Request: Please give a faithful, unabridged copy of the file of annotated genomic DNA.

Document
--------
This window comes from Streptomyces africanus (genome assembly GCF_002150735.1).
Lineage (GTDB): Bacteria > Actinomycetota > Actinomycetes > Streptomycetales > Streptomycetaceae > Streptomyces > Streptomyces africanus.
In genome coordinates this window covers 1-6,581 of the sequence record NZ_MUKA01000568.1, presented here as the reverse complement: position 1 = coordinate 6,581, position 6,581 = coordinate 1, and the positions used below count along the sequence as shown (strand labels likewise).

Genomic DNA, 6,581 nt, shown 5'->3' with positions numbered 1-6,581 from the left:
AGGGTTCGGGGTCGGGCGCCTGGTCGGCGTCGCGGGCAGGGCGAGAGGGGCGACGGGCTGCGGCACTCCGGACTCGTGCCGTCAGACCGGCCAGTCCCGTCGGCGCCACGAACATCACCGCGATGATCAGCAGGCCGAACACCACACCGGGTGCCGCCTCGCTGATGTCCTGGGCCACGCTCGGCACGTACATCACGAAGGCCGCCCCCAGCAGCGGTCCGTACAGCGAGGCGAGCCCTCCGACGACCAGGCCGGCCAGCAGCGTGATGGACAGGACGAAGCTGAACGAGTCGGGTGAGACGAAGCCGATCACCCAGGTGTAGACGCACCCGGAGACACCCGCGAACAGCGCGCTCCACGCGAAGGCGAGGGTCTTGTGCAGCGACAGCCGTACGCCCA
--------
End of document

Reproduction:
This window comes from Streptomyces africanus (genome assembly GCF_002150735.1).
Lineage (GTDB): Bacteria > Actinomycetota > Actinomycetes > Streptomycetales > Streptomycetaceae > Streptomyces > Streptomyces africanus.
In genome coordinates this window covers 1-6,581 of the sequence record NZ_MUKA01000568.1, presented here as the reverse complement: position 1 = coordinate 6,581, position 6,581 = coordinate 1, and the positions used below count along the sequence as shown (strand labels likewise).

Genomic DNA, 6,581 nt, shown 5'->3' with positions numbered 1-6,581 from the left:
AGGGTTCGGGGTCGGGCGCCTGGTCGGCGTCGCGGGCAGGGCGAGAGGGGCGACGGGCTGCGGCACTCCGGACTCGTGCCGTCAGACCGGCCAGTCCCGTCGGCGCCACGAACATCACCGCGATGATCAGCAGGCCGAACACCACACCGGGTGCCGCCTCGCTGATGTCCTGGGCCACGCTCGGCACGTACATCACGAAGGCCGCCCCCAGCAGCGGTCCGTACAGCGAGGCGAGCCCTCCGACGACCAGGCCGGCCAGCAGCGTGATGGACAGGACGAAGCTGAACGAGTCGGGTGAGACGAAGCCGATCACCCAGGTGTAGACGCACCCGGAGACACCCGCGAACAGCGCGCTCCACGCGAAGGCGAGGGTCTTGTGCAGCGACAGCCGTACGCCCA